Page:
Sep 6, 2011

Henry Reed's "Naming of Parts" and the Importance of Bees

"Naming of Parts" by Henry Reed

Yesterday I came across some bees. It happened because they were sluggish.  Or dying. They were barely moving on these flowers that camouflaged them so well. What do I know about bees? Maybe they just sit, barely moving, on a flower, for some reason only naturalists know. Maybe this is the bees’ lazy cycle. Nap time for bees. Other animals do it.  

So I googled some phrase like “lazy bees”—actually, I think it was “bees in September”—which took me to the link you find here.  I’d heard about bees being in trouble a couple of years ago, then it slipped from my attention.

Bees Dying at Alarming Rates - CBS News Video

Another question arises. What do bees have to do with poetry? Then I remembered “Naming of Parts,” by Henry Reed (British, 1914-1986).  I’ve been away from the poem for several years, but I still find it brutally subtle (oxymoron intended), at least compared to most anti-war poems, which lay the message on thick. Less really is More, most of the time.

In the fog of memory, I think “Naming of Parts” worked well at showing students how kinds of language can be so different, can convey character and different ways of being in the world.

Here are two speakers, a military instructor and a newbie at some stage of rifle training. His thoughts drift in response to the spoken words of the instructor, who apparently has no sense that his words are numbingly rote and cold at the denotative level, but also vaguely sexual in their connotations. 

If this poem doesn’t illustrate that how we say things is as important as what we say, then maybe we’ll never get beyond shouts versus whispers. I guess I’d describe the difference as the cold, mechanical language of business, war, and old-fashioned, lecture-based classrooms. On the other hand, we hear the recruit’s lyrical, sumptuous language of daydreams, poetry, love, and longing.  Each language embodies and conveys a way of being in the world, and the two ways are anathema to each other. 

In the recruit's way of being, the widespread death of bees would matter, on aesthetic grounds, long before the bee apocalypse affected his food supply. One could almost wonder if seeing and preserving beauty are matters of survival.

Bees Dying at Alarming Rates - CBS News Video



Michelle said...

The situation with the bees was noticeable at our farm. Not as many bees out pollinating our heirloom plants. A bit more this year, but they are so vital to our environment.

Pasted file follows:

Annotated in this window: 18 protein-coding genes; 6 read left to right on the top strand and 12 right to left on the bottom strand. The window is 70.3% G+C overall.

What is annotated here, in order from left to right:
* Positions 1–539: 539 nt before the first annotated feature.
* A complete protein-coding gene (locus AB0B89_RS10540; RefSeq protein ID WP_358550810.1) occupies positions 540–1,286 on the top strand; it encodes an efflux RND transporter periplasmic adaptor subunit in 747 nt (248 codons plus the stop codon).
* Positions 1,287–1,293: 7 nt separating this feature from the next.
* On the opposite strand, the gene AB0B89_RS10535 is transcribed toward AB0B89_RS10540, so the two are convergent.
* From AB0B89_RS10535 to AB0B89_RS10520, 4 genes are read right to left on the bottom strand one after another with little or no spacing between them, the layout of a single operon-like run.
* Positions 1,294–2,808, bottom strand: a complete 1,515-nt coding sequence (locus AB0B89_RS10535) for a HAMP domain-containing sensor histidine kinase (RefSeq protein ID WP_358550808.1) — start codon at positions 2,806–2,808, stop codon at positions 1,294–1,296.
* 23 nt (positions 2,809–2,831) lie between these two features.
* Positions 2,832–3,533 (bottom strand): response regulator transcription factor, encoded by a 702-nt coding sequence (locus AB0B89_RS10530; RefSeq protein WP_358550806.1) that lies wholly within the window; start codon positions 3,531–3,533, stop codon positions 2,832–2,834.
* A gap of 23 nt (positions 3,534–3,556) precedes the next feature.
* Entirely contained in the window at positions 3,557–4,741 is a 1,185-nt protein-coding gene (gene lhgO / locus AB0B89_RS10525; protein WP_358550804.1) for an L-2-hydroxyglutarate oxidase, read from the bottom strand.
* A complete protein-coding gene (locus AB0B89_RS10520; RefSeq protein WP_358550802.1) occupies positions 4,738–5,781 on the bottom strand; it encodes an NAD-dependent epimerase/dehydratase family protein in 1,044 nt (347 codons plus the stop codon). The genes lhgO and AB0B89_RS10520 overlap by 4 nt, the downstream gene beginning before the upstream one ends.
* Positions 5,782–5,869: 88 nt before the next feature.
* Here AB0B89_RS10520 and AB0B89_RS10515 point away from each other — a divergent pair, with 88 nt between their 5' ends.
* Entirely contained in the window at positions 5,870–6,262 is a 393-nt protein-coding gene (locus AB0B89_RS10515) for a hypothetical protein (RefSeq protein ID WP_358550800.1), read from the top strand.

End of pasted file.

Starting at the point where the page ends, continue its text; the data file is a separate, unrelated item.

RuneE said...

"To be or not to bee" may so like a pun, but in reality it is much more. Without bees, much of the nature we depend on will die, maybe even we. Not only the beauty.

In that way it interlocks with the poem - beauty dies.

Banjo52 said...

FC and RuneE, thanks. I guess the good news is that the people who might be able to fix the problem are aware of the problem?

PJ said...

I know that bees do like to nap in and amongst flowers. More great photos, B52.

Banjo52 said...

Paula, so maybe it wasn't disease?

Pasadena Adjacent said...

I'm aware of the bee issue. Had a bee friendly fellow visit my mother's cinder block (honey laden) wall. Said it was the mother hive of the valley. Next the city came and poisoned it. Yes, why?

This is a terribly odd poem. How did you ever come to find it and find the value in it? I'n not doubting you but I would of never picked up on it. The recorded reading helped very much. The narrator acting out the differing voices (which I didn't pick up on when I first read through it)

Anonymous said...

I wonder how much beauty is beautiful because it's inextricably bound to our survival.

Brenda's Arizona said...

I'm with PA here, what an odd poem.
From the parts of the rifle to the flowers on the trees... My mind was walking through all the parts as he pointed them out, how to release the safety catch, how to slide the bolt - and suddenly we are in a blossom.

Tell us more about this, Banjomyn?

PJ said...

I didn't read the poem because I had a head cold - total lack of concentration but I'm about to do that. Sounds fascinating.

Yes, bees are not always busy from what I've been told. Sometimes, they just like to be.

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